My favorite sound of all is this. Quiet.
To illustrate: I have owned my present vehicle for a year and four months and have yet to learn how to operate the complicated radio or use the sound system in any way. And I have used my RAV4 for two lengthy and several shorter road trips. One of the ways my daughter is very unlike me is that she almost always has something to listen to while she works, cooks, drives, takes a bath—pretty much for every activity.
It can be argued that we don't see with our ears, but I'm certain I see more and better in the quiet than when there is noise going on—whether it's the noise of conversation, music, or a sound book. This is in part because I'm a One Thing At A Time woman. I'm not able to focus well on more than one thing at once. And when I'm driving, I want to take deep note of the sights around me. It's one reason I drive the back roads instead of the interstates as often as I can.
When I drafted this piece, we were in the season of colors—crimson, gold, copper, rust, platinum, and still some greens to set off the richness of fall. Next to these are the red barns and the weathered, abandoned outbuildings, which I love even more than the brilliance. I am a woman drawn to the subtler themes. I relish lines as much as colors. Now the golden cornstalks have been razed and the fall plowing begun, so the colors are varied browns––beige, peat, some ochre. But the lines of the hills themselves and the traces left by the columbines and the plows are a work of art. All this I see so much more fully in the quiet.
There are different kinds of quiet. When I studied at the Scandinavian Yoga and Meditation School, I spent more than three months in silence, a little over a month, each of three times. But the silence was not complete. Our voices were not to be used to communicate, but we chanted and sang, the teachers and school staff talked to each other and to us students to give us instructions and assign karma yoga. Music might be piped into the dining room during a meal sometimes. Silence in this context is what I would call spiritual practice, though I know my teacher, Swami Janankananda, might or might not identify it as spiritual. Many inner things can happen, transformation can happen, and personal demons may be confronted during that kind of silence. In certain meditations there is utter silence, so if there is a slight rustle of movement, the instructor will say (breaking the silence further), "No moving."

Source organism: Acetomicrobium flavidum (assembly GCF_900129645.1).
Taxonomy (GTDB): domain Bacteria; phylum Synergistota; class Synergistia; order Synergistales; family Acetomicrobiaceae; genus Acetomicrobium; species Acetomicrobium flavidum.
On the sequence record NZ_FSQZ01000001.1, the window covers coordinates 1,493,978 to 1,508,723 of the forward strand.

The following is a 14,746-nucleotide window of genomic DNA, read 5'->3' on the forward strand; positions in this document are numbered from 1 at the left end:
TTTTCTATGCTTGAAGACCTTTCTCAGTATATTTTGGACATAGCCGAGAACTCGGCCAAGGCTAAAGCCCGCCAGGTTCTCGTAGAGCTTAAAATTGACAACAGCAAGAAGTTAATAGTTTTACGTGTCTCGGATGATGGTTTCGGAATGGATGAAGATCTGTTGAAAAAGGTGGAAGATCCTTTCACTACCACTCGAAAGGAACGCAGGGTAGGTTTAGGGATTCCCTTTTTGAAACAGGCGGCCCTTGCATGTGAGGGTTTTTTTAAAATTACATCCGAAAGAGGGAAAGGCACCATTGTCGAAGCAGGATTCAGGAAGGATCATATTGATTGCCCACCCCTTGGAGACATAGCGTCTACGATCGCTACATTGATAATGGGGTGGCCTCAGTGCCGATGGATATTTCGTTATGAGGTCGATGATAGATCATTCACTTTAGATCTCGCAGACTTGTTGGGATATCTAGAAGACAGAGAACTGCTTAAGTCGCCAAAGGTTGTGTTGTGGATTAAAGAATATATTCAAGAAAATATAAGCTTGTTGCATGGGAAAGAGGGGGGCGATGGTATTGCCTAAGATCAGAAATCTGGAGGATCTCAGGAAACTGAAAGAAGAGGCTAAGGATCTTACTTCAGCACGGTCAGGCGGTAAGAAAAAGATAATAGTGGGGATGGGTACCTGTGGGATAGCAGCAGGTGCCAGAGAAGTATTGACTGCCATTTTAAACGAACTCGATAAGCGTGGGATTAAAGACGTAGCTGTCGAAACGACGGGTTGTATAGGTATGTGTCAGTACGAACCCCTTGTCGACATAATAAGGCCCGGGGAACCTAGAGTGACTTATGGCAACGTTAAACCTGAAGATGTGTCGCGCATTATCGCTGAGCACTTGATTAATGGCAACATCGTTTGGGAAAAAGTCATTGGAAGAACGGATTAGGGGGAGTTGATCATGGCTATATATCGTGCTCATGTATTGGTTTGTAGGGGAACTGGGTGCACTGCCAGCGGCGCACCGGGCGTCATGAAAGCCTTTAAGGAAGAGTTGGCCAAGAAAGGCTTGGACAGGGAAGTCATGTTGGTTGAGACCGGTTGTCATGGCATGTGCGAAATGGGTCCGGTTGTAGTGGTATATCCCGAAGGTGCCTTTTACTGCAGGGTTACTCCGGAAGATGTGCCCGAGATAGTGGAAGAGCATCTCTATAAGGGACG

But quiet. Maybe it's not quite the same as silence. I want quiet when I'm writing, but I also welcome now and then the woodpecker's hammering, the blue jay's scold, the wind whipping by. But mostly quiet is what I need. A person at the other end of the house can be making no audible sound that reaches my end, and yet I feel the noise of another being, their energy in my space.
I feel for my writing friends who are surrounded by the noise of their ever-present children during quarantine. Because what quiet may mean most is peace. And, much as those small beings are cherished, their presence does not, most of the time, bring with it the peace of quiet.
The word quiet was brought to you by Jody Keisner, herself a writer and professor with children at home, all trying to survive and thrive during quarantine.